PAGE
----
Dizziness When Turning Head

Dizziness can refer to many sensations, such as feeling faint, feeling weak and unsteady, feeling light-headed, feeling confused or emotional or having vertigo. Dizziness is a common experience that may be a symptom of a minor condition, but sometimes, it may be a warning of a serious condition. Then what about feeling dizzy when turning head?

What Causes Dizziness When Turning Head?

People who experience this problem may be suffering from a condition called benign paroxysmal positional vertigo (BPPV). This condition causes mild to severe episodes of dizziness. It may be triggered by changes in head position, which may occur when you turn your head quickly, roll over in bed, tip your head, or bend over. Although BPPV can be bothersome, it is rarely serious, although it might increase your chance of falling.

BPPV develops when certain crystals in your inner ear shift and get trapped within structures called the semicircular canals which control your balance. As your head position changes, these crystals roll around the semicircular canals and move the internal tiny hairs. These tiny hairs act as sensors and transmit the information to your brain. Dizziness when turning head develops when the crystals stimulate these hairs.

BPPV usually affects the elderly without specific causes. Other causes of BPPV include:

  • ŸHead trauma
  • Sudden shift of position from a prolonged position of the head
  • Biking on a rough trail
  • Intense exercise
  • Labyrinthine disorder
  • Vestibular migraine
  • Meniere’s disease

 What Are the Symptoms of Benign Paroxysmal Positional Vertigo?

Signs and symptoms of BPPV include:

  • Dizziness
  • Spinning sensation
  • Loss of balance/unsteadiness
  • Vomiting
  • Nausea
  • Nystagmus (rhythmic eye movements)

These symptoms often last for less than a minute; they usually come and go. Episodes can disappear and recur after a long time.

When to See a Doctor

It is advisable to see a doctor if you experience unexplained dizziness when turning head, especially if it occurs periodically for more than a week. See a doctor immediately if you experience dizziness with any of the following symptoms which may signal a serious problem:

  • Severe headache
  • Fever
  • Trouble speaking
  • Vision loss/double vision
  • Hearing loss
  • Leg/arm weakness
  • Falling/difficulty walking
  • Numbness/tingling
  • Loss of consciousness

How to Diagnose Benign Paroxysmal Positional Vertigo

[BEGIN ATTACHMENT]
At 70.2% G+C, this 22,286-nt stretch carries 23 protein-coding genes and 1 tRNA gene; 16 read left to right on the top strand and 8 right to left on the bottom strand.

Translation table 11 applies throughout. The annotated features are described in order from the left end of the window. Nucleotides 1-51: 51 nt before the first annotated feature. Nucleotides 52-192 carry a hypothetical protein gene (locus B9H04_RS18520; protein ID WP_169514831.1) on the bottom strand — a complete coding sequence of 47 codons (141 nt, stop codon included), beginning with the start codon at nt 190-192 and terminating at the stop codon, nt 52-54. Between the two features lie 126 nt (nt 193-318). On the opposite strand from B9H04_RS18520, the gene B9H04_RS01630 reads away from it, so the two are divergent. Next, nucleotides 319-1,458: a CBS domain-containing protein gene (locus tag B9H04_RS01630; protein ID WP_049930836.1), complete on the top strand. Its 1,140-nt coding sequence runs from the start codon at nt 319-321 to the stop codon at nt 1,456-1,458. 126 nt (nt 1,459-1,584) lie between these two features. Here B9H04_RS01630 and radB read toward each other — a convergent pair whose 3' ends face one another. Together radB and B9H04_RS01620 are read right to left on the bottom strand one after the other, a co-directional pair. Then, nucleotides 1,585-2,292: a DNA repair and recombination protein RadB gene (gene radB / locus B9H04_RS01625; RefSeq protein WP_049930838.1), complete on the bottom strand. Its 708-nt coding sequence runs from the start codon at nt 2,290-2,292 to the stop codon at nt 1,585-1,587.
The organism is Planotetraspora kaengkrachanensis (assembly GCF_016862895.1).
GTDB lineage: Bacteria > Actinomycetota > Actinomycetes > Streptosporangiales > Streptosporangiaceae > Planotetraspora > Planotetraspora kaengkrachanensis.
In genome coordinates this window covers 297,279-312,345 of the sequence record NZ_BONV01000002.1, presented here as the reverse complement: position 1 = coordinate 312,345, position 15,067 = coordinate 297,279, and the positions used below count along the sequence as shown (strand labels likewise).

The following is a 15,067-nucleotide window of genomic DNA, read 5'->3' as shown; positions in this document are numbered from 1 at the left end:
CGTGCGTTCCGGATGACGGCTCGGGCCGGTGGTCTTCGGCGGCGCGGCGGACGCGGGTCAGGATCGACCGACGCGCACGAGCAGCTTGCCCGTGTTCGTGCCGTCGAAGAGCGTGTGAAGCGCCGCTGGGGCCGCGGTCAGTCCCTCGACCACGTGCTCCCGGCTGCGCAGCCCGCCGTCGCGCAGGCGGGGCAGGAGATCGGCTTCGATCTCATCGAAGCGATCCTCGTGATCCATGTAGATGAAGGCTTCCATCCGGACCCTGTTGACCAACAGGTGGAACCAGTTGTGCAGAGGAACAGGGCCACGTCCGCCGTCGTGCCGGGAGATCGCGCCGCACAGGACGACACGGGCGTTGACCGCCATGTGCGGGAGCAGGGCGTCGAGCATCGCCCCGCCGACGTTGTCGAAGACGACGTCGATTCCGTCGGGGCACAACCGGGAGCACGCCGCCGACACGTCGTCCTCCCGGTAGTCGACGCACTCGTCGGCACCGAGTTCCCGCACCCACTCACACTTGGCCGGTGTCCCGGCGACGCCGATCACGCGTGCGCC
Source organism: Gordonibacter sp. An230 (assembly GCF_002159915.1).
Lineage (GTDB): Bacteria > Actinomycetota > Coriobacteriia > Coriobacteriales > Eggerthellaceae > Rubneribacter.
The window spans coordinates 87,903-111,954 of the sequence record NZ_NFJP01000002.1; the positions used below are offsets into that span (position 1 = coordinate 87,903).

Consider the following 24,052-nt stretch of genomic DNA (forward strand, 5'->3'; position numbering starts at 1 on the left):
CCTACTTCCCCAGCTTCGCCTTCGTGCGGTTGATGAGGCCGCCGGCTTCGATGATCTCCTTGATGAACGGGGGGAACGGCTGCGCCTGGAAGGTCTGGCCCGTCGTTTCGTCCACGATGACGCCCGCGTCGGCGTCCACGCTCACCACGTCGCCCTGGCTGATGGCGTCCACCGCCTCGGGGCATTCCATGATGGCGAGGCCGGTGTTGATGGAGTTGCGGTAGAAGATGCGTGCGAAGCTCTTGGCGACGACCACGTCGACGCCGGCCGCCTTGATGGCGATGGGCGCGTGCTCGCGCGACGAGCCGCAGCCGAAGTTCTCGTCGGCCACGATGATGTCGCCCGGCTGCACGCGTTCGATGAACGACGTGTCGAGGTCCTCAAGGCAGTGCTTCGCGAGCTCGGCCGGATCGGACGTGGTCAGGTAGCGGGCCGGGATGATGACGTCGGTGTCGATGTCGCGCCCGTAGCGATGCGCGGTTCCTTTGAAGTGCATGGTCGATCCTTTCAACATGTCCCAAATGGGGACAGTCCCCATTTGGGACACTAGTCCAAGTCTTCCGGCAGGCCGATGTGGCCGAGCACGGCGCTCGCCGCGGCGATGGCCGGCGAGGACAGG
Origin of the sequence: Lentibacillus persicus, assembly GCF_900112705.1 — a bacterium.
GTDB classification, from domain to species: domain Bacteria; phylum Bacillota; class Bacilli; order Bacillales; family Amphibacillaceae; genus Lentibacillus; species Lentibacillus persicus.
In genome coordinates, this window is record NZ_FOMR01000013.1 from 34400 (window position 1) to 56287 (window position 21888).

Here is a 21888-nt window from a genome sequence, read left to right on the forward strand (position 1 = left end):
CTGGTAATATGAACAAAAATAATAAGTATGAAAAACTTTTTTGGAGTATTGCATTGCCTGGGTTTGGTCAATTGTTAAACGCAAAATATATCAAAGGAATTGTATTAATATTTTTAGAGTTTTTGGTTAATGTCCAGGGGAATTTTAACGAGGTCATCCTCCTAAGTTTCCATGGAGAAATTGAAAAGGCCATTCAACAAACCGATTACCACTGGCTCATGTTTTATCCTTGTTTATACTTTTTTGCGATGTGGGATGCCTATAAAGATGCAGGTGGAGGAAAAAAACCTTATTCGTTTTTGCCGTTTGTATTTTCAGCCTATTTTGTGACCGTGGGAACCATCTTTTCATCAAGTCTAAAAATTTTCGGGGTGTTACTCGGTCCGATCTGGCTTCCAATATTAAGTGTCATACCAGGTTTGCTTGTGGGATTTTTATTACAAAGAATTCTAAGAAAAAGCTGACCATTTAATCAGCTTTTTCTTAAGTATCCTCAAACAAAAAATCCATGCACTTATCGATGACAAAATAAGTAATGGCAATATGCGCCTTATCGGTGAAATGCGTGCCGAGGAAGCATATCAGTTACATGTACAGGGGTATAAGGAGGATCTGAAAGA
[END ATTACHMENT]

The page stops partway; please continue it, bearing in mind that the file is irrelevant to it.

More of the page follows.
Your doctor will evaluate your medical history and conduct a physical exam. The Dix-Hallpike maneuver is often performed to diagnose BPPV. It involves holding your head in one position, lying down backward quickly on a table. While doing this, the doctor looks for abnormal movement of the eyes and asks if you feel a spinning sensation.

If the test does not confirm why you have BPPV, other tests may be needed, including:

  • An electroencephalogram
  • An electronystagmography
  • CT scan of the head
  • MRI of the head
  • Hearing test
  • Magnetic resonance angiography
  • Caloric stimulation 

How to Treat Benign Paroxysmal Positional Vertigo

1.   The Epley Maneuver

Your doctor may try this maneuver if you have crystals at the bottom of the semicircular canals. It involves a series of 4 head movements where the head is held in place for about 30 seconds after each movement. This causes the semicircular canal to move around so that gravity allows the crystal fragments to move out and settle into the vestibule where they can cause no more symptoms. Some studies show that this maneuver helps stop symptoms in 8 out of 10 cases in one treatment. If treatment doesn’t work, it can be repeated after about a week or so.

2.   Brandt-Daroff Exercises

These are recommended if the Epley maneuver does not work. It involves a different method of moving the head. To perform the Brandt-Daroff exercises:

  • Sit upright.
  • Shift to a lying position but on one side. Be sure to keep your nose pointed up at 45-degree angle.
  • Hold the position for 30 seconds or until dizziness subsides.
  • ŸMove back to sitting position.
  • Do the same on the other side.

3.   Medication

There are no specific medications for dizziness when turning head, but certain medicines may be used to relieve severe nausea and vomiting. Consult your doctor about what medications to take.

4.   Surgery

This is not often needed, but occasionally when symptoms persist and fail to improve, an operation on the inner ear done by an ear specialist can be an option.

5.   No Treatment

Sometimes, BPPV improves on its own after many weeks/months. One study found that the condition resolves after an average of ten weeks. The inner ear crystals are believed to either move or dissolve; thus the symptoms disappear.

More Safety Tips

You must take measures to ensure that you do not hurt yourself or other people if you have sudden attacks of dizziness. These include:

  • Don't drive or use a bicycle if you could lose control or hurt others.
  • Keep floors and paths free of litter to prevent tripping or falling.
  • Avoid heights.
  • Avoid using tools/machines that could endanger you if you get dizzy or lose balance.
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